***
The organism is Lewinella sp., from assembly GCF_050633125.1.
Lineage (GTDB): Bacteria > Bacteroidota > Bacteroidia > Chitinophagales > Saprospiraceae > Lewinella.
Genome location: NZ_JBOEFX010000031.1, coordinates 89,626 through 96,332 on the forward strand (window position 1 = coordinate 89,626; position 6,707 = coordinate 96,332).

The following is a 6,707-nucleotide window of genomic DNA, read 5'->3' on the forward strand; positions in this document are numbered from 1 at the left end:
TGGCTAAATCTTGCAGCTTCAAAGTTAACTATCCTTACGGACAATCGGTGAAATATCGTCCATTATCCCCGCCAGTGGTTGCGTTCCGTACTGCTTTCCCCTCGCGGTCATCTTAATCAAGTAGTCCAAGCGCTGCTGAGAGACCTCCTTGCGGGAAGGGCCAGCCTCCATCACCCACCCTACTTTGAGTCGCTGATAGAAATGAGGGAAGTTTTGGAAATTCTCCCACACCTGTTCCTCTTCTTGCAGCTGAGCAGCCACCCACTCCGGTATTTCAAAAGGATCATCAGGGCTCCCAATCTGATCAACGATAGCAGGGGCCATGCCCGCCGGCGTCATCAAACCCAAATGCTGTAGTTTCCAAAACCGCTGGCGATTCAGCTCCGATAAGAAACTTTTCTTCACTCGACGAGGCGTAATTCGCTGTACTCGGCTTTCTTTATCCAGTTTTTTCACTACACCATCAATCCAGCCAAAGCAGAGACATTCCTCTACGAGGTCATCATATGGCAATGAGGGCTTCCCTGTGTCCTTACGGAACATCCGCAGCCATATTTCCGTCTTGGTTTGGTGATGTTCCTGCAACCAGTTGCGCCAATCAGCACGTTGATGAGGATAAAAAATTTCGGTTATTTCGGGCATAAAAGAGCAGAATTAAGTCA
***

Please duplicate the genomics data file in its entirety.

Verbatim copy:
The organism is Lewinella sp., from assembly GCF_050633125.1.
Lineage (GTDB): Bacteria > Bacteroidota > Bacteroidia > Chitinophagales > Saprospiraceae > Lewinella.
Genome location: NZ_JBOEFX010000031.1, coordinates 89,626 through 96,332 on the forward strand (window position 1 = coordinate 89,626; position 6,707 = coordinate 96,332).

The following is a 6,707-nucleotide window of genomic DNA, read 5'->3' on the forward strand; positions in this document are numbered from 1 at the left end:
TGGCTAAATCTTGCAGCTTCAAAGTTAACTATCCTTACGGACAATCGGTGAAATATCGTCCATTATCCCCGCCAGTGGTTGCGTTCCGTACTGCTTTCCCCTCGCGGTCATCTTAATCAAGTAGTCCAAGCGCTGCTGAGAGACCTCCTTGCGGGAAGGGCCAGCCTCCATCACCCACCCTACTTTGAGTCGCTGATAGAAATGAGGGAAGTTTTGGAAATTCTCCCACACCTGTTCCTCTTCTTGCAGCTGAGCAGCCACCCACTCCGGTATTTCAAAAGGATCATCAGGGCTCCCAATCTGATCAACGATAGCAGGGGCCATGCCCGCCGGCGTCATCAAACCCAAATGCTGTAGTTTCCAAAACCGCTGGCGATTCAGCTCCGATAAGAAACTTTTCTTCACTCGACGAGGCGTAATTCGCTGTACTCGGCTTTCTTTATCCAGTTTTTTCACTACACCATCAATCCAGCCAAAGCAGAGACATTCCTCTACGAGGTCATCATATGGCAATGAGGGCTTCCCTGTGTCCTTACGGAACATCCGCAGCCATATTTCCGTCTTGGTTTGGTGATGTTCCTGCAACCAGTTGCGCCAATCAGCACGTTGATGAGGATAAAAAATTTCGGTTATTTCGGGCATAAAAGAGCAGAATTAAGTCA